I strain to see the high priotitization of a Uranus Orbiter as an earnest policy decision. It feels, as I said before, like a poison pill meant to force someone's hand to make a big change and revert the latest denouements back to the Mars+Europa plans.Uranus is prioritized lower than Neptune because Neptune has Triton... right?! Uranus means shorter flight times: that's one point to its credit. Solar vs. nuclear... even the white paper says only that that MAY be possible, not that it is. How does a mission get such lofty backing on "MAY"? This is like JIMO in reverse. (Speculative technology for an underwhelming mission instead of impossible technology for an overwhelmingly great -- were it possible, which JIMO wasn't -- mission.)Titan, Enceladus, Triton, Io, Europa... that blockbuster lineup is being edged out by the Uranus system? That really isn't going to happen. I can't see this as anything other than a bargaining chip in a negotiation between agencies. It's like NASA is a teenager saying, "If you don't let me go out, I'll cut all my hair off."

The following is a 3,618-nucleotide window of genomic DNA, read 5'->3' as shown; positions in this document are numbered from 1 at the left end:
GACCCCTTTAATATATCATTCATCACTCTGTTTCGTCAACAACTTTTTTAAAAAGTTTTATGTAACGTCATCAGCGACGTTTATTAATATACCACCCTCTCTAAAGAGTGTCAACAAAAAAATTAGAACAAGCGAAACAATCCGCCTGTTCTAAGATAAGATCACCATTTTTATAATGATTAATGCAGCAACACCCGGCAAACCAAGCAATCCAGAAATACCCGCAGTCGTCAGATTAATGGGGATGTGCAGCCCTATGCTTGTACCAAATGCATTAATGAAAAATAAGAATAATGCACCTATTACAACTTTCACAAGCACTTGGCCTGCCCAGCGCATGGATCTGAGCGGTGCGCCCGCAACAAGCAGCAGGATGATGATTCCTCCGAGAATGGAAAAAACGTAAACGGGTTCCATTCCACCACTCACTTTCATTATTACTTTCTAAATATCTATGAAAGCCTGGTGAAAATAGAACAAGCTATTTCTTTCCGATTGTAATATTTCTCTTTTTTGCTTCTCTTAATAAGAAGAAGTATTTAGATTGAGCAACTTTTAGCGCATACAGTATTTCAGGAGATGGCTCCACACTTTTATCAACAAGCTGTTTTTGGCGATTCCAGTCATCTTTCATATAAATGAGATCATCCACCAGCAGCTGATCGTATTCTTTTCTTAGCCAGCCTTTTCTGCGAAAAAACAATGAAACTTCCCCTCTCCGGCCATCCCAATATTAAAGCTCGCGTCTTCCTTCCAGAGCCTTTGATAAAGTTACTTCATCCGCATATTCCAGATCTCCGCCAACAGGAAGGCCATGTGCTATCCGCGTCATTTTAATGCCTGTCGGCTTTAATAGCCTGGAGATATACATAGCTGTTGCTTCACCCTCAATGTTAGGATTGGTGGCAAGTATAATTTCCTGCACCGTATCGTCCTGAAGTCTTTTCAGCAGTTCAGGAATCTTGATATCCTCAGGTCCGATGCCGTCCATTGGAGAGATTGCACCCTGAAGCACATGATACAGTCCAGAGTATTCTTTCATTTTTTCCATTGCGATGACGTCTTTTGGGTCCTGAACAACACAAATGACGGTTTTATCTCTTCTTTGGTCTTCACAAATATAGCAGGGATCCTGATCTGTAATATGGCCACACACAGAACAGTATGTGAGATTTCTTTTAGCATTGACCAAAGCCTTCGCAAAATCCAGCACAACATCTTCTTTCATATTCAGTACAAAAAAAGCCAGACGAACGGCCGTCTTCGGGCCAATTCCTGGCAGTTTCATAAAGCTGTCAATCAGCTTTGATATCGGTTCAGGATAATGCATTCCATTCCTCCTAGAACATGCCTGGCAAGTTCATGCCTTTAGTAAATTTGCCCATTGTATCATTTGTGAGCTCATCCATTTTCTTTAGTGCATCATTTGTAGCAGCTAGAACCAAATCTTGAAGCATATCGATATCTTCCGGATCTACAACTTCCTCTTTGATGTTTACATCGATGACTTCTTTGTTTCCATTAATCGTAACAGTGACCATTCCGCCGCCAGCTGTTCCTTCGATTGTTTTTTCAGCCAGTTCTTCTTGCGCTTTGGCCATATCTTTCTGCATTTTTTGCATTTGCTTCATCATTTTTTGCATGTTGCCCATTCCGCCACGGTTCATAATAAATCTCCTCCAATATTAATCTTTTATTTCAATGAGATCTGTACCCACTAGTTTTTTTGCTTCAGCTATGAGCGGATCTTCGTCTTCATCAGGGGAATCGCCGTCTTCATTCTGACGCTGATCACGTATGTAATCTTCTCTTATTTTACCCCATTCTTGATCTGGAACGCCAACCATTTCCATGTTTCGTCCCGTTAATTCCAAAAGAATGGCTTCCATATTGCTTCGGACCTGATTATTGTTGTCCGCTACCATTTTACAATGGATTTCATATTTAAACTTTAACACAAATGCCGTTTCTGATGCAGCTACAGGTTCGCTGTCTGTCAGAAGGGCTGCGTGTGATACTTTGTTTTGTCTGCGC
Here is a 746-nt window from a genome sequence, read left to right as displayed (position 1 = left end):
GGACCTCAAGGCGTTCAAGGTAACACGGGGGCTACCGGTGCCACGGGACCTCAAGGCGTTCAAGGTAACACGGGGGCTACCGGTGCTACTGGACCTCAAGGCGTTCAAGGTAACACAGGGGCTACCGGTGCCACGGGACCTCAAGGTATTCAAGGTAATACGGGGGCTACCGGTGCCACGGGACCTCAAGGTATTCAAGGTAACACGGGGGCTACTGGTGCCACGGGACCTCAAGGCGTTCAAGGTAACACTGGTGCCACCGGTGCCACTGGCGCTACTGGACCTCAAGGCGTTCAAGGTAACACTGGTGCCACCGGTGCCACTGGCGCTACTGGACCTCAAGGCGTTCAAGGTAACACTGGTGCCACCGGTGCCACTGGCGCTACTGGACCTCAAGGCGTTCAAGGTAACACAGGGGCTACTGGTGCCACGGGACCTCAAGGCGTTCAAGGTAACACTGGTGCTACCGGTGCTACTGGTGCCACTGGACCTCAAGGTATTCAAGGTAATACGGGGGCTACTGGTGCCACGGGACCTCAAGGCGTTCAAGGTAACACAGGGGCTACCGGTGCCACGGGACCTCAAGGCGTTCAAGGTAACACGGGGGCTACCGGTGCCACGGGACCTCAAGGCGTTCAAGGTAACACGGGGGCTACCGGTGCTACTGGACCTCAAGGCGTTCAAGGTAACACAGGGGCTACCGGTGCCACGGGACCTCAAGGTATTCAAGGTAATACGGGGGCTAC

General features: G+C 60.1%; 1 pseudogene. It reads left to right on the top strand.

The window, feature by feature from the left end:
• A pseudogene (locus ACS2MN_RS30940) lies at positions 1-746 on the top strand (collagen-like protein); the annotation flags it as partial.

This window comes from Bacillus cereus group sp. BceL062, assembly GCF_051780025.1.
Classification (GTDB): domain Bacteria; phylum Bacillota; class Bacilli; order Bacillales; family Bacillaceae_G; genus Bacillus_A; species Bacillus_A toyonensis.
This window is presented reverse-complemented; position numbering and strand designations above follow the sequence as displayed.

Jrehling, I concur. Just articulating the words “Uranus Orbiter and Probe” will send the vast majority of the public into paroxysms of laughter. This is indeed a poison pill, one that would do serious public relations damage, not only to NASA, but space science in general. The ridicule and humiliation that would inevitably be brought by such a mission is lamentable. Hopefully this eye wateringly poor decision is reversed in time – and quietly.